We are in the early days of a tectonic shift in retail. Consumers are harder than ever to understand. The role of the store is in flux, and old reliable metrics aren't telling us the whole story. What hasn’t changed and what I believe will not change – is that moment when we capture the customer's attention, and they like what they see.
But how do we do that? How do we compete with the visual cacophony and create something that customers like? I believe blending proven, traditional visual merchandising with digital display, interactive and sensor techniques – dynamic visual merchandising, or dynamic VM for short – is the way to go.
In the 5 years I've been working with digital signage, the best example has to be the Hermès window in Ginza, Tokyo, pictured above. It perfectly leverages technology to do what a display is supposed to do: stop you in your tracks and impart something memorable about the product. The movement of the face and the windblown scarf (I still cannot figure out that magic, and I don't want to) show, in an elegant moment, the beauty of Hermès.
The concept of dynamic VM posits that the proven methodologies of traditional visual merchandising should embrace display, interactive and sensor technology. When digital techniques are designed into store environments and visual merchandising, and are executed at the same standards of detail, quality and brand communication that any display is held, we have the opportunity to create deeper and richer customer experiences and learn from the resulting data.
Digital can take a conversation that started on social media or on a brand’s website and continue it beyond the sale. It can bring new ideas, colors, patterns and products to life in ways that static imagery and displays simply cannot. It can be one- or two-way interactive, with passive sensors measuring and building databases. It can control lighting, imagery and messaging based on local conditions, which can all be centrally updated and monitored to assure timely messaging and integrity.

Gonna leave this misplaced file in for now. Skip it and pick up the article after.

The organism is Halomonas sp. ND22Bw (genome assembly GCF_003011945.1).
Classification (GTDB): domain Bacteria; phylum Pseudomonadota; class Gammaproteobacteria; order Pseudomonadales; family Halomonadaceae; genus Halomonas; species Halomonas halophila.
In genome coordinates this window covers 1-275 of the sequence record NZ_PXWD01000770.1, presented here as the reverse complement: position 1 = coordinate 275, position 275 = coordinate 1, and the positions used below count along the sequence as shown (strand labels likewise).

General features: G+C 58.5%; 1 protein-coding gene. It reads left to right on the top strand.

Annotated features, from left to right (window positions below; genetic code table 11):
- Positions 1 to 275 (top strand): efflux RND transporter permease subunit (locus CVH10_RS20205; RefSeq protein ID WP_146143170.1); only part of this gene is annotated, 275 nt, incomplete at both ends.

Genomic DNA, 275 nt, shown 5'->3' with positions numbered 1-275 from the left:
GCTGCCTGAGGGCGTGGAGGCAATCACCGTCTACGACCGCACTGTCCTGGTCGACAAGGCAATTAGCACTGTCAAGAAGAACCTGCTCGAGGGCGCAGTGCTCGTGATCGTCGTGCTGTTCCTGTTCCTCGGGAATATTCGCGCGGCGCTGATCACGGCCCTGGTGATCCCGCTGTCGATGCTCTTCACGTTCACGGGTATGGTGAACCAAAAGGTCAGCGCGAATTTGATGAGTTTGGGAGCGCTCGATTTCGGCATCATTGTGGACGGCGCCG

The possibilities are endless. Although you can do something, doesn’t mean you should do something. Unless the technology is fully integrated into the brand and presentation, wherever and however a customer interacts with you, then it is destined to disappoint.
Too often, we see screens, sensors and devices made to do a single thing, like play a video or be an “endless aisle,” plopped onto an endcap, wall or near an escalator. (I would expect many of the readers of VMSD know what I’m talking about.) You’re in a store, and you pause and say to yourself, “Seriously? What is that thing supposed to do, and who thought that would be okay?” Or even worse, a screen is left black. I maintain a black screen is worse than an empty shelf.
Don’t get me wrong. For every three good-hearted failures (despite best intentions), there is a success story. Have you been to Times Square lately? A Sephora store? Rebecca Minkoff’s SoHo, New York, flagship, an AT&T or Verizon flagship? I hold these in high esteem because they strategically leverage the full potential of networked technology and digital screens beautifully, enhancing the customer’s experience with the brand. And, best of all, the tech is not always apparent.
I was fortunate to work on two projects that stand out as good executions of digital. While at Fitch, I worked with Nintendo to build out a Wii shop-in-shop at the then-Times Square Toys “R” Us. It contained two nine-screen arrays on which customers could play a variety of games. The other, when I was on the client-side at JPMorgan Chase, was leading the digital signage network in our West Coast flagship on San Francisco’s Union Square, which contained an 18-screen array that acted as a beacon to passersby.
Digital signage and its technology cousins can be complicated and finicky. These are complex endeavors that involve many stakeholders. But when done thoughtfully and methodically, and with the right partners, digital can reap big rewards from customer attention, attitude and loyalty to sales lift.
Read the DynamicVM series here : http://www.vmsd.com/taxonomy/term/15157